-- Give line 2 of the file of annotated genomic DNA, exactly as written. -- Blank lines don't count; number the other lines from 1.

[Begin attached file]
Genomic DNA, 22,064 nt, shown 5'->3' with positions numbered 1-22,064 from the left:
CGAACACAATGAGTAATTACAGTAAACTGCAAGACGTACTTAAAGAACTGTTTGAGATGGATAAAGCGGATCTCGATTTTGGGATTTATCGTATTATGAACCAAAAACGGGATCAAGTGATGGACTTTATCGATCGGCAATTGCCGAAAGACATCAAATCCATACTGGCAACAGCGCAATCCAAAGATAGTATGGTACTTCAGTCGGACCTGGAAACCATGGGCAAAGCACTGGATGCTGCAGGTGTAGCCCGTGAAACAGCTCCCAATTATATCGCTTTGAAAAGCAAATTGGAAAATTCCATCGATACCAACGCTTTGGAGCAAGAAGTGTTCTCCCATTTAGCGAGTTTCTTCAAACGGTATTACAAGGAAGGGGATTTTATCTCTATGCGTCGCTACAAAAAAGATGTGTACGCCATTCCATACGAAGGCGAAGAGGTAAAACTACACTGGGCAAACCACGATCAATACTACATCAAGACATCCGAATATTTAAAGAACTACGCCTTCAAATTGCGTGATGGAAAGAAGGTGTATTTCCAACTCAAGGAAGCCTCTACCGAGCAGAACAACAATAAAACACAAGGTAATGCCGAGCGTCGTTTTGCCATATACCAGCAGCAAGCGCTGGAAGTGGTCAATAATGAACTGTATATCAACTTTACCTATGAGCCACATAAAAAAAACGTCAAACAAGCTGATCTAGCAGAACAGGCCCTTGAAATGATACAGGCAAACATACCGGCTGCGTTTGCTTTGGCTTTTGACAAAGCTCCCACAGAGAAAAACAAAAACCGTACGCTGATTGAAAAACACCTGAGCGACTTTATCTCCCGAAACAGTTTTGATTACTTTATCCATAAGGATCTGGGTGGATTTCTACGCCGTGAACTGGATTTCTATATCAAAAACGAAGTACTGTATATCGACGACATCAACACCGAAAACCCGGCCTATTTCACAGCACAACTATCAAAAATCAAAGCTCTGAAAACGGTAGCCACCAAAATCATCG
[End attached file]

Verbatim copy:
CGAACACAATGAGTAATTACAGTAAACTGCAAGACGTACTTAAAGAACTGTTTGAGATGGATAAAGCGGATCTCGATTTTGGGATTTATCGTATTATGAACCAAAAACGGGATCAAGTGATGGACTTTATCGATCGGCAATTGCCGAAAGACATCAAATCCATACTGGCAACAGCGCAATCCAAAGATAGTATGGTACTTCAGTCGGACCTGGAAACCATGGGCAAAGCACTGGATGCTGCAGGTGTAGCCCGTGAAACAGCTCCCAATTATATCGCTTTGAAAAGCAAATTGGAAAATTCCATCGATACCAACGCTTTGGAGCAAGAAGTGTTCTCCCATTTAGCGAGTTTCTTCAAACGGTATTACAAGGAAGGGGATTTTATCTCTATGCGTCGCTACAAAAAAGATGTGTACGCCATTCCATACGAAGGCGAAGAGGTAAAACTACACTGGGCAAACCACGATCAATACTACATCAAGACATCCGAATATTTAAAGAACTACGCCTTCAAATTGCGTGATGGAAAGAAGGTGTATTTCCAACTCAAGGAAGCCTCTACCGAGCAGAACAACAATAAAACACAAGGTAATGCCGAGCGTCGTTTTGCCATATACCAGCAGCAAGCGCTGGAAGTGGTCAATAATGAACTGTATATCAACTTTACCTATGAGCCACATAAAAAAAACGTCAAACAAGCTGATCTAGCAGAACAGGCCCTTGAAATGATACAGGCAAACATACCGGCTGCGTTTGCTTTGGCTTTTGACAAAGCTCCCACAGAGAAAAACAAAAACCGTACGCTGATTGAAAAACACCTGAGCGACTTTATCTCCCGAAACAGTTTTGATTACTTTATCCATAAGGATCTGGGTGGATTTCTACGCCGTGAACTGGATTTCTATATCAAAAACGAAGTACTGTATATCGACGACATCAACACCGAAAACCCGGCCTATTTCACAGCACAACTATCAAAAATCAAAGCTCTGAAAACGGTAGCCACCAAAATCATCG